Scrowling down, the first bipod for about $35.00 has a bunch of springs and wires. I have no idea what these are but they are ugly. So, my choice is the second bipod down which has none of these things for about $30.00. The price difference between the two is not the issue. What does the first bipod have that the second one does not? Recommendations?
Main difference is the $35.00 UTG model uses the springs as a retention fit for the legs, open or closed. Unlike the $30.00 model, the springs allow you to just pull the bipod legs down, and they snap into the open position, or vice versa. The other model, as it says, uses a "thumb lock" to open or close.
I have to wonder, however, does your grandson have a rail section or a swivel stud on the underside of his rifle? If it is in the original wooden stock, I'm kind of doubting it, and he won't have a way of attaching either model bipod. If this is the case, you may want to consider a shooting bag instead. One thing to keep in mind, though, shooting from the bench or the prone position will increase felt recoil over standing, but it won't be unbearable if he's got that aforementioned recoil pad. If he is merely slinging surplus ammunition downrange at random targets, I'd suggest wrapping into the sling, and using the sitting (cross legged) or standing position. If he is trying to shoot any tight groupings, then the shooting bag can certainly get him there.
I don't think he has a rail but the advertisement says it will fit either, right?
The first one with the springs is the one I would not pick. What difference does it make if you slide the legs down or just lock them down with the screw? There are only two legs I like simple things. Are those spring legs a big deal when you are shooting? Yes, I am getting him a butt pad too.
The UTG model says in the description, "Bipod mounts to rails directly, or to a sling swivel stud with the included connector.", and the other (unnamed $30.00 model, but I believe is also UTG by the logo on the side), "...fits on rails or sling swivel studs (adapter included).". Like before, if it's in the original wooden stock, I highly doubt he has either a rail section or a swivel stud. To be honest, I don't really know if one could be added on the front of the original stock.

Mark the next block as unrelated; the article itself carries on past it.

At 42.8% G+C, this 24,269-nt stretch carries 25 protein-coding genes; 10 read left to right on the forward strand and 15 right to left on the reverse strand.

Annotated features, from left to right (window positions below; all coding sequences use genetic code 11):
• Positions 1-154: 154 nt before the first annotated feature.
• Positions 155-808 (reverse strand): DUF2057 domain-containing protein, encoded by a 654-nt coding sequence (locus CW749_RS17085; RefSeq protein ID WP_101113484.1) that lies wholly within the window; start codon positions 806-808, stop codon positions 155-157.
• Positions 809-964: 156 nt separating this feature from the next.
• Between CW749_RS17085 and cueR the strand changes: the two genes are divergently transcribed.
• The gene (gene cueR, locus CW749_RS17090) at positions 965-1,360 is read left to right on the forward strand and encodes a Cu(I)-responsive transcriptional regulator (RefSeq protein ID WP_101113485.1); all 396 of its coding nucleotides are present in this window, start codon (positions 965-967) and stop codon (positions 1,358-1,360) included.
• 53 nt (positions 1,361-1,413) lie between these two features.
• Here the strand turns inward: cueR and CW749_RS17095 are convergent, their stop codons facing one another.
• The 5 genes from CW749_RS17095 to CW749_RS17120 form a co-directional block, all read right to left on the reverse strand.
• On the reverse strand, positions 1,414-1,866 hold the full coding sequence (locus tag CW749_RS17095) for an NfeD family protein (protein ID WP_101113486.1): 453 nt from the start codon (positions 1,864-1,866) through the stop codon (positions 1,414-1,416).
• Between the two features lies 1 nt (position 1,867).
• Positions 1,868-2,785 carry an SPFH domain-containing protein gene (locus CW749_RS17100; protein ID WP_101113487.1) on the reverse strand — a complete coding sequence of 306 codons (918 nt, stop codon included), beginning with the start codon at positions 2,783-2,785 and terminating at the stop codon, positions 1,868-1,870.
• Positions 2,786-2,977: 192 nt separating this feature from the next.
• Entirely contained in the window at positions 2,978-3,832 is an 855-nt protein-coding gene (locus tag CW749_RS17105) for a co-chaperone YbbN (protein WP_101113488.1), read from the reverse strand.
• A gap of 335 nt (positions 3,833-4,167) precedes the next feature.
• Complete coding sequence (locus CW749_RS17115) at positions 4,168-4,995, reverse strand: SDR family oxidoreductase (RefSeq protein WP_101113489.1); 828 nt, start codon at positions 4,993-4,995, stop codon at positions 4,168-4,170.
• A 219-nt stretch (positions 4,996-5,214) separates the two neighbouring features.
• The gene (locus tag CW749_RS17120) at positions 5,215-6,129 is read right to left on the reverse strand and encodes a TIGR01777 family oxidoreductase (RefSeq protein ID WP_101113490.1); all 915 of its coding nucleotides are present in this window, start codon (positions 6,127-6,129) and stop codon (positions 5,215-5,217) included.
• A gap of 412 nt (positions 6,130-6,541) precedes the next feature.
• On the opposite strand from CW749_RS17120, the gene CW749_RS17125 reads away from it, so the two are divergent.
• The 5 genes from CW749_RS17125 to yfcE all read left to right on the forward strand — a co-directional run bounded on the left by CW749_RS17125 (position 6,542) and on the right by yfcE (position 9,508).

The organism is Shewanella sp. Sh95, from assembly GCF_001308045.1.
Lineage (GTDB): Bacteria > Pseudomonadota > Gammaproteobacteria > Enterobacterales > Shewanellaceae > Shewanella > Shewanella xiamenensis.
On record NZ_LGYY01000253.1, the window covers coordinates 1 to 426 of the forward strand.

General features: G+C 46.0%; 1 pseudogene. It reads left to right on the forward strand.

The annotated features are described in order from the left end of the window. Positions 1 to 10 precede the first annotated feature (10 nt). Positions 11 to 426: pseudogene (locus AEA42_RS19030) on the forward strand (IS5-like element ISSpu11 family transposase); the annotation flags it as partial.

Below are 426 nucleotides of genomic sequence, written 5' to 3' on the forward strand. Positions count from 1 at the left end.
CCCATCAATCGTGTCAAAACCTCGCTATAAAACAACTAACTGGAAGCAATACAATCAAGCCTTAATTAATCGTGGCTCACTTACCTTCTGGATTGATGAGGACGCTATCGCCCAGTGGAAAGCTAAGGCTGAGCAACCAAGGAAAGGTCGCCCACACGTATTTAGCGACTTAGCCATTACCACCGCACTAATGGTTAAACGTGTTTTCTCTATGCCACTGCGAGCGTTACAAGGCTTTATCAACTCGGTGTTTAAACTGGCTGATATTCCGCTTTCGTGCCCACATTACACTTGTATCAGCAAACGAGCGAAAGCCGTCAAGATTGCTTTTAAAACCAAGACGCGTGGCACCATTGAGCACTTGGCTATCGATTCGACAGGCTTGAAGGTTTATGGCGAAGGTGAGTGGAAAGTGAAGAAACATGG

The deal with the spring bipod is, first off, it's a clone of a Harris bipod, and all of the clones I've come across (Caldwell being another common one), the springs are always weaker than the real thing. Secondly, it's just convenience. Rather than pushing the two "thumb lock" buttons, one needs only to pull each leg to deploy, or push to store, then the tension locks for extending the legs on a non-notched leg model allows for each leg to be independently locked to a certain height, which can help if you're not on a level terrain. The downside, in my experience, though, is the tension locks for the extension tends not to lock up tight enough. Personally, I prefer Harris notched bipods for that reason, but I digress.
Any time I've shot my Mosin from the prone, I've found a backpack full of stuff used as a rest can do anything a bipod can (unless you're shooting uphill, height issue), but again, I've got no recoil pad. I wasn't likely to shoot more than 5 rounds before sitting up or standing to manage felt recoil.
Yep, any of those bipods will require that holes be drilled in the stock and a rail mounted. I'm not sure the wood at that part of the stock can take the kind of abuse and shock it will recieve for very long before it cracks. If you get a bipod that clamps to the barrel, then you're messing with the "accuracy" and harmonics of the rifle, not to mention scarring up the barrel.
I have a Nagant. It's just a toy, a rifle to take to the range occasionally and shoot for fun. (I'm good for about 20 rounds, then I'm tired of being kicked by that mule.) IMO, I would just leave the rifle the way it is and get a nice bench rest bag to shoot it off of. Something like this.
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I called the company and we went over the attachment issue. You guys are right. But they had another model, just in, which resembles the Dragon model at the bottom but has a clamp to attach to a rifle without the rail. I bought it. Thanks for bringing up the rail attachment issue. Thanks, guys, for all your help.